Power v's Weight

An interesting topic came up recently at training, speed v’s strength.  And as a result, power v's weight ratio.  Which is more desirable to the martial arts student, particularly, a student of kobudo?

Those who train in our art realise that speed has the benefits of enabling us better timing, better maai (distancing) and a certain advantage to our strategies.  Our arts were not always developed with maximum speed in mind, but without it in our arsenal of tools, we are like a three wheeled wagon.  Strength is also a necessity for combat.  When locked in an encounter, strength of our legs, core and to some extent, upper body, are vital.  But how much strength is really necessary?  And what sacrifice do we have to make in terms of overall weight?  How much muscle is too much weight to carry?  How light do we need to be for speed without sacrificing strength?


In May of this year, on our visit to the hombu, Sensei discussed the issue with us over a delicious meal and a “few” warm cups of sake ;-)  His thoughts, were that the issue of speed and strength comes down to a power/weight ratio.  There is no use being 195cm (6’4” approx) tall and weighing in at 120kg’s (250lbs approx).  He said, “You will be too slow!”  Sensei was stating this rationale with the assumption that the weight you are carrying is more muscle than fat.  He believes, the proper ratio for martial artists is your height in centimetres minus 100.  You are then left with your ideal weight in kilograms.  Example, I am 179cm tall (5’11” approx) and weigh 75kg.  By Sensei’s reckoning, I am 4kg’s under weight.  However, being long limbed and an athletic build, I would say I am about the right power to weight ratio for my build and height.  His formula is an approximate only.  It was understood, as we talked more, that this is a rough calculation.  A few kilo’s either side is fine.  What is more important with this formula, is that you feel strong, fast and quick on your feet.  As I say to my students often, there are no excuses for not being able to move what you have.  If you can’t, then there are two simple choices: Get faster or get lighter.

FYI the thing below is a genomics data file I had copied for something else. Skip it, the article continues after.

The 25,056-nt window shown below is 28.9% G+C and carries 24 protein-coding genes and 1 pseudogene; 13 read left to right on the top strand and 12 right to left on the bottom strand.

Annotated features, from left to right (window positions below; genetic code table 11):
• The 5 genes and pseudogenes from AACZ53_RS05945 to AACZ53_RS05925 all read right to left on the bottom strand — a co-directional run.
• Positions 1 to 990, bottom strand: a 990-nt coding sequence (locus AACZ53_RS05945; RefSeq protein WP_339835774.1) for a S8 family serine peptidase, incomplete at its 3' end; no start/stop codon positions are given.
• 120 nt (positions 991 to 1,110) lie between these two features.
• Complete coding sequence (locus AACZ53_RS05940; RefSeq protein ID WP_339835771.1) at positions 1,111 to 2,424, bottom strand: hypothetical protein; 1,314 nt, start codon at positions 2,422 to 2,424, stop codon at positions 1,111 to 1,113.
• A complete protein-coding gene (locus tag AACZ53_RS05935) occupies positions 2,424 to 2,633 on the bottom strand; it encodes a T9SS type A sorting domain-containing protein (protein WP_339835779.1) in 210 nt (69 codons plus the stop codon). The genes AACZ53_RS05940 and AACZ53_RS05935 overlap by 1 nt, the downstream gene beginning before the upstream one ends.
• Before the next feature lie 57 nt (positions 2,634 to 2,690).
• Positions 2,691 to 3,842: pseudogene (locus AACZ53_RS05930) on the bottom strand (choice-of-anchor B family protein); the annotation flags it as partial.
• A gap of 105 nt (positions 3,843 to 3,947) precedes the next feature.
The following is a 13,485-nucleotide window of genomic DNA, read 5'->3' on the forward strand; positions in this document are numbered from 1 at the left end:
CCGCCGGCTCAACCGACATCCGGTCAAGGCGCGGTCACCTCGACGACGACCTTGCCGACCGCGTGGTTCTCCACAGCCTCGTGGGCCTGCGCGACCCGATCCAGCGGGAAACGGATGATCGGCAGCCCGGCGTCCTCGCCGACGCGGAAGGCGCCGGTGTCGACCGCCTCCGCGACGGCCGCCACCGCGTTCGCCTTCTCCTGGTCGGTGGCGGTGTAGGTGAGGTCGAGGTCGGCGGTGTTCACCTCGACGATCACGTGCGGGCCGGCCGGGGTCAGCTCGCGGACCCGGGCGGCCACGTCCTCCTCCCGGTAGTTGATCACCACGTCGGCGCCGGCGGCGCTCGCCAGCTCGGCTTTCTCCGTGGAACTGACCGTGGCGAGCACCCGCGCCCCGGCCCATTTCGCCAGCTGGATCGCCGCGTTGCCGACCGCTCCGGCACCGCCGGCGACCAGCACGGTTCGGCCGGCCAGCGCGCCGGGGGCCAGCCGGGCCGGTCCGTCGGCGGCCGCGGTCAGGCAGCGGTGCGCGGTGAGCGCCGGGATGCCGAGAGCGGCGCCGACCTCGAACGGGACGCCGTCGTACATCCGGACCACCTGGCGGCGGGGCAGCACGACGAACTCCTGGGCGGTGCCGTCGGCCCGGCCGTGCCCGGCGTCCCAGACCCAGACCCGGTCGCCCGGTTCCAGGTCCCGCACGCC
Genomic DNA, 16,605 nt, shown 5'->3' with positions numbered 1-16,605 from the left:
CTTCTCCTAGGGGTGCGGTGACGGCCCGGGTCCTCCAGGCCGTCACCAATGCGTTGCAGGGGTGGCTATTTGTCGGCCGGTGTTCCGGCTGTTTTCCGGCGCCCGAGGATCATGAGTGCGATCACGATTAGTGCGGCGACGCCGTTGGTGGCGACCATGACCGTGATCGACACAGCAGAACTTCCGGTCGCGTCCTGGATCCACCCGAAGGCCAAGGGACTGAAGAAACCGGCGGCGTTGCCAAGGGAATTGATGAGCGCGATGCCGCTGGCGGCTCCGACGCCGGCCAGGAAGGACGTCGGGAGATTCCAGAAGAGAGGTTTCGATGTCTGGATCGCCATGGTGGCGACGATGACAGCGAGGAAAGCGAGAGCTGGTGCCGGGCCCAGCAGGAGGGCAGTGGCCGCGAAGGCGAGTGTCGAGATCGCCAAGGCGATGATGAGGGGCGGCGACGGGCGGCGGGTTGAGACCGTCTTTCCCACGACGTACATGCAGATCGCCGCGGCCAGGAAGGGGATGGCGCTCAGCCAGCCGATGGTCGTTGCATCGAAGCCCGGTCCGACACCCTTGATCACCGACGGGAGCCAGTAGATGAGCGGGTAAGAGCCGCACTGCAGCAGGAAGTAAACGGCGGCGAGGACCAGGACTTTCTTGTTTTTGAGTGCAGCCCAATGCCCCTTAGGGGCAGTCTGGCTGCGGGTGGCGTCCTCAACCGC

There are times I feel strong, but not always fast and vice versa.  For me, I have felt my best on the mats when lighter than 75kg’s by a little margin.  However I will add, that I was doing a lot of surfing and interval running, so muscle strength was still present while being a little lighter seemed to help a lot for my movement and overall stamina.

What works best for you?  A lot of us don’t assess these matters much unless we’re trying to get into an old pair of jeans, or our training starts to plateau, right?  We tend to go along happily with our training at much the same weight and conditioning level.  Active people don’t tend to oscillate much with their weight.  However, if you’ve noticed a deficiency in your movement and training, or you’re just not progressing, perhaps you haven’t really assessed this power/weight ratio.  Perhaps it’s time to have an objective look at your physicality and make the necessary adjustments?

Travis de Clifford
Katsuyoshi
Dojocho - Kensho Dojo

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